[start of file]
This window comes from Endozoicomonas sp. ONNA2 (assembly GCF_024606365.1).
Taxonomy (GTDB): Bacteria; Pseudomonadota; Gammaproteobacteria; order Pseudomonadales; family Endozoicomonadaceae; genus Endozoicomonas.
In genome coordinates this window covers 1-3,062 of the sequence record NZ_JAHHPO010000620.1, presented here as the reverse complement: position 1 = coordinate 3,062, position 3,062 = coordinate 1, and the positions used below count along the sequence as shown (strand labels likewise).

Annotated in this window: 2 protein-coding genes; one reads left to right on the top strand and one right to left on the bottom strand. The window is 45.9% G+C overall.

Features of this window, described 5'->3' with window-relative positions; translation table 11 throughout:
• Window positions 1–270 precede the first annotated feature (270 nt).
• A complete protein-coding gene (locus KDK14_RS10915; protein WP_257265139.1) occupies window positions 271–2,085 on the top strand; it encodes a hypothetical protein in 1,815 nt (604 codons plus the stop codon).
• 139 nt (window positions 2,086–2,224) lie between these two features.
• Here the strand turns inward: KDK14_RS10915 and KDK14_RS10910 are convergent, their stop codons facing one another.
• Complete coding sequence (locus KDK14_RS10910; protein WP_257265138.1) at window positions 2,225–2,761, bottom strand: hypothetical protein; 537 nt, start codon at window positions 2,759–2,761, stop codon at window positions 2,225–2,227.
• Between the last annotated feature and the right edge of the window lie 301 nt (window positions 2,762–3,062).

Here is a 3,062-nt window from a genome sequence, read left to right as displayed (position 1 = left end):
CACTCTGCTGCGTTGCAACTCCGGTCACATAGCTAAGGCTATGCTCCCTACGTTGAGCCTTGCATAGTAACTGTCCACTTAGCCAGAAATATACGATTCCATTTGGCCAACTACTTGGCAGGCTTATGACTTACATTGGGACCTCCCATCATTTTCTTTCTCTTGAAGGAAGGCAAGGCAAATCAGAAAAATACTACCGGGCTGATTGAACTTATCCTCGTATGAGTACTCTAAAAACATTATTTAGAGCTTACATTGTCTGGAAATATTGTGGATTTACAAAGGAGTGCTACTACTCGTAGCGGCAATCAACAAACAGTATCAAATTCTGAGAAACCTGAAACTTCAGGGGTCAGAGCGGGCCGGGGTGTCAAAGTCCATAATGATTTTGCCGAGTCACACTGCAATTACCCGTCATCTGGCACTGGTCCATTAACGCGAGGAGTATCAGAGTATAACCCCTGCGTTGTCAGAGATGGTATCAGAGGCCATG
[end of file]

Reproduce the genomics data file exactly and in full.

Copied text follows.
This window comes from Endozoicomonas sp. ONNA2 (assembly GCF_024606365.1).
Taxonomy (GTDB): Bacteria; Pseudomonadota; Gammaproteobacteria; order Pseudomonadales; family Endozoicomonadaceae; genus Endozoicomonas.
In genome coordinates this window covers 1-3,062 of the sequence record NZ_JAHHPO010000620.1, presented here as the reverse complement: position 1 = coordinate 3,062, position 3,062 = coordinate 1, and the positions used below count along the sequence as shown (strand labels likewise).

Annotated in this window: 2 protein-coding genes; one reads left to right on the top strand and one right to left on the bottom strand. The window is 45.9% G+C overall.

Features of this window, described 5'->3' with window-relative positions; translation table 11 throughout:
• Window positions 1–270 precede the first annotated feature (270 nt).
• A complete protein-coding gene (locus KDK14_RS10915; protein WP_257265139.1) occupies window positions 271–2,085 on the top strand; it encodes a hypothetical protein in 1,815 nt (604 codons plus the stop codon).
• 139 nt (window positions 2,086–2,224) lie between these two features.
• Here the strand turns inward: KDK14_RS10915 and KDK14_RS10910 are convergent, their stop codons facing one another.
• Complete coding sequence (locus KDK14_RS10910; protein WP_257265138.1) at window positions 2,225–2,761, bottom strand: hypothetical protein; 537 nt, start codon at window positions 2,759–2,761, stop codon at window positions 2,225–2,227.
• Between the last annotated feature and the right edge of the window lie 301 nt (window positions 2,762–3,062).

Here is a 3,062-nt window from a genome sequence, read left to right as displayed (position 1 = left end):
CACTCTGCTGCGTTGCAACTCCGGTCACATAGCTAAGGCTATGCTCCCTACGTTGAGCCTTGCATAGTAACTGTCCACTTAGCCAGAAATATACGATTCCATTTGGCCAACTACTTGGCAGGCTTATGACTTACATTGGGACCTCCCATCATTTTCTTTCTCTTGAAGGAAGGCAAGGCAAATCAGAAAAATACTACCGGGCTGATTGAACTTATCCTCGTATGAGTACTCTAAAAACATTATTTAGAGCTTACATTGTCTGGAAATATTGTGGATTTACAAAGGAGTGCTACTACTCGTAGCGGCAATCAACAAACAGTATCAAATTCTGAGAAACCTGAAACTTCAGGGGTCAGAGCGGGCCGGGGTGTCAAAGTCCATAATGATTTTGCCGAGTCACACTGCAATTACCCGTCATCTGGCACTGGTCCATTAACGCGAGGAGTATCAGAGTATAACCCCTGCGTTGTCAGAGATGGTATCAGAGGCCATG